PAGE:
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Photo project puts the toll of Lyme disease in focus

Jiatong Lu, who has chronic Lyme started "Nowhere Land" to raise awareness about patients who feel they are stuck

MAINE, Maine — All week we have been showing you the impact of deer ticks and the diseases they carry. 

For patients dealing with Lyme and tickborne diseases, healing can be challenging and painful.

Patients often feel misunderstood or even invisible because they may appear healthy but are suffering from symptoms ravaging the inside of their bodies. 

Jiatong Lu is a professional photographer who is capturing the realities of living with Lyme to focus on the human toll of the disease.

Lu was diagnosed with neurological Lyme disease and co-infections two years ago. After a difficult journey of healing, she is now photographing patients across the country to give them a voice after feeling their suffering was invisible to the rest of the world.  

 Lu said her nightmare with Lyme started in 2021. 

"I never found a tick bite or rash, but all of a sudden I got some symptoms like headaches and fatigue," Lu explained.

She also had a stiff neck, joint pain, and depression and couldn't function normally. Despite a negative test for Lyme, her doctor prescribed the standard treatment, a single dose of doxycycline, to reduce the risk of the disease. She started feeling better, but a few months later, her symptoms returned with a vengeance. Lu, who lives in Hudson Valley, New York, had to put her fine art photography business on hold. 

"I couldn't walk. I couldn't sleep. I had a very bad stiff neck. I couldn't even lie down," Lu said emotionally.

She also suffered from light sensitivity and neurological issues. Her symptoms started improving after she saw a doctor who focuses on treating Lyme disease patients.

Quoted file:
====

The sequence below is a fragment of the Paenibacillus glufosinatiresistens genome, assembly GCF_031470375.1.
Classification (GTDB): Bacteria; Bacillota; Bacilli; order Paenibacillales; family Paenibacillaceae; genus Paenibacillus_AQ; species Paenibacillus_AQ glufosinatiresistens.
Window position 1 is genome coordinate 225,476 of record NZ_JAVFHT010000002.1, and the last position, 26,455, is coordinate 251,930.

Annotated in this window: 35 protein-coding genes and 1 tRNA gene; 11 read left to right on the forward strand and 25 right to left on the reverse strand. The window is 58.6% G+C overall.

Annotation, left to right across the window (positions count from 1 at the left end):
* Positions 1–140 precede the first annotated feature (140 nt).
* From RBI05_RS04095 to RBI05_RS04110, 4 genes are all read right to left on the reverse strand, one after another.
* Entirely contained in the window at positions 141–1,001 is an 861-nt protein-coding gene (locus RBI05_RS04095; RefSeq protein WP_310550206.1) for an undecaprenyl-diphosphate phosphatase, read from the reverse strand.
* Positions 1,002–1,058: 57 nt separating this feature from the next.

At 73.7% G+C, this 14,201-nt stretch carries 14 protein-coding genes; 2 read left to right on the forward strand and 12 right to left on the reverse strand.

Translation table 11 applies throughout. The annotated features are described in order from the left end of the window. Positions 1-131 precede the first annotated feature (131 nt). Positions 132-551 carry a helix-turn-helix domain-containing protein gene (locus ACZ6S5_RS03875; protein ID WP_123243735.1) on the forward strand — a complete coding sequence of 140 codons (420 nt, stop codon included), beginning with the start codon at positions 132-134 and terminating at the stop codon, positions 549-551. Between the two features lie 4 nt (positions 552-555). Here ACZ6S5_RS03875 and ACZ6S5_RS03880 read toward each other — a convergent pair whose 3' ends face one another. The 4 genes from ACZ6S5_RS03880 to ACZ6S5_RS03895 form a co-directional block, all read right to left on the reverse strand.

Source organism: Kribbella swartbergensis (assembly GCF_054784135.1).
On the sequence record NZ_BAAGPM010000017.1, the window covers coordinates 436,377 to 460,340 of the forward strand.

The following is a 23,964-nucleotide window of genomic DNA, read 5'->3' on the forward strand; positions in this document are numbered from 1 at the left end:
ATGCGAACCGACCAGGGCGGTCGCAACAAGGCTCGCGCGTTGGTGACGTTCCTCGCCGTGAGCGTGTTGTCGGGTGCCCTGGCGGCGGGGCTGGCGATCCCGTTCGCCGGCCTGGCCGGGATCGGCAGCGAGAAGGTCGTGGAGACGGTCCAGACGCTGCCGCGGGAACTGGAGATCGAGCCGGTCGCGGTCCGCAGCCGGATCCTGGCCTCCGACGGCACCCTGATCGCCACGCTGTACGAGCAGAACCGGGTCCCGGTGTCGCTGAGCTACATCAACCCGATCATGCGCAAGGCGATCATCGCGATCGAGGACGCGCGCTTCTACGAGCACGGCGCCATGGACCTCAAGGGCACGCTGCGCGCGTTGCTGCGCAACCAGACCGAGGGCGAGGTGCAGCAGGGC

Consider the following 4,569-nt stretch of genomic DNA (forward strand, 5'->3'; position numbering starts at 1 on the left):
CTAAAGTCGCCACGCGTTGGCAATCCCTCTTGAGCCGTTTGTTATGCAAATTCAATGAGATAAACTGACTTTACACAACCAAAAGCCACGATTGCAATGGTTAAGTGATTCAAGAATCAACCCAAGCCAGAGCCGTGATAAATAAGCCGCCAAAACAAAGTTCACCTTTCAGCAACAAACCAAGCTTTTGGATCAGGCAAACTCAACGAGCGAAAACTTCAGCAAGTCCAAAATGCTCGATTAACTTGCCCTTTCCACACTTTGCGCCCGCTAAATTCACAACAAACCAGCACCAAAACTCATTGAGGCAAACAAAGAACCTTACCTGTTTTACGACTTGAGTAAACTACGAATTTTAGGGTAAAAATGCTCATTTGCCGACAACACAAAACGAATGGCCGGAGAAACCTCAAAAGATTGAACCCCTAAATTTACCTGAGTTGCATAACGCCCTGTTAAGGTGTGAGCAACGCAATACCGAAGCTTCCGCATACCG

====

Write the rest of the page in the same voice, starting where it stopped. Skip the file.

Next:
During this time, Lu also found support online from other patients suffering from what the U.S. Centers for Disease Control and Prevention calls "post-treatment-Lyme disease syndrome," also known as chronic Lyme. It's when symptoms of pain, fatigue, or difficulty thinking last for more than six months after they finish treatment. 

She wanted to tackle the stigma of chronic Lyme through her own unique lens. Last year, she launched a photography project called "Nowhere Land" through her website and Instagram. The photo exhibit displays images of Lyme patients who feel they aren't taken seriously by doctors when they test negative and are told their symptoms are "all in their head."

"Some of the people feel they are hiding too long. It's time to speak out," Lu explained. 

Her first subject was her neighbor, who suffers from vision issues from tick-related illness. Lu incorporated her friend's art into the photo.

"She has very bad Lyme vision; those are floaters she sees in her vision," Lu said.

From a frail 26-year woman who needs daily IV treatments to a young college graduate diagnosed in 2020 with Lyme and five other tickborne-related illnesses and still struggling with symptoms. 

There are also photos of doctors' bills, medical notes, and patients' personal stories visualizing the difficult path to healing for patients who feel they don't exist. Lu, who still has her good and bad days, hopes to turn the project into a traveling exhibit and a photo book available to the public.

"I really hope people who have this chronic illness, chronic Lyme disease can be seen, can be heard, can be understood," Lu declared.

Lu has photographed more than two dozen patients from across New England and other parts of the country and would love to include photos of Mainers suffering from chronic Lyme. You can contact Lu through email.

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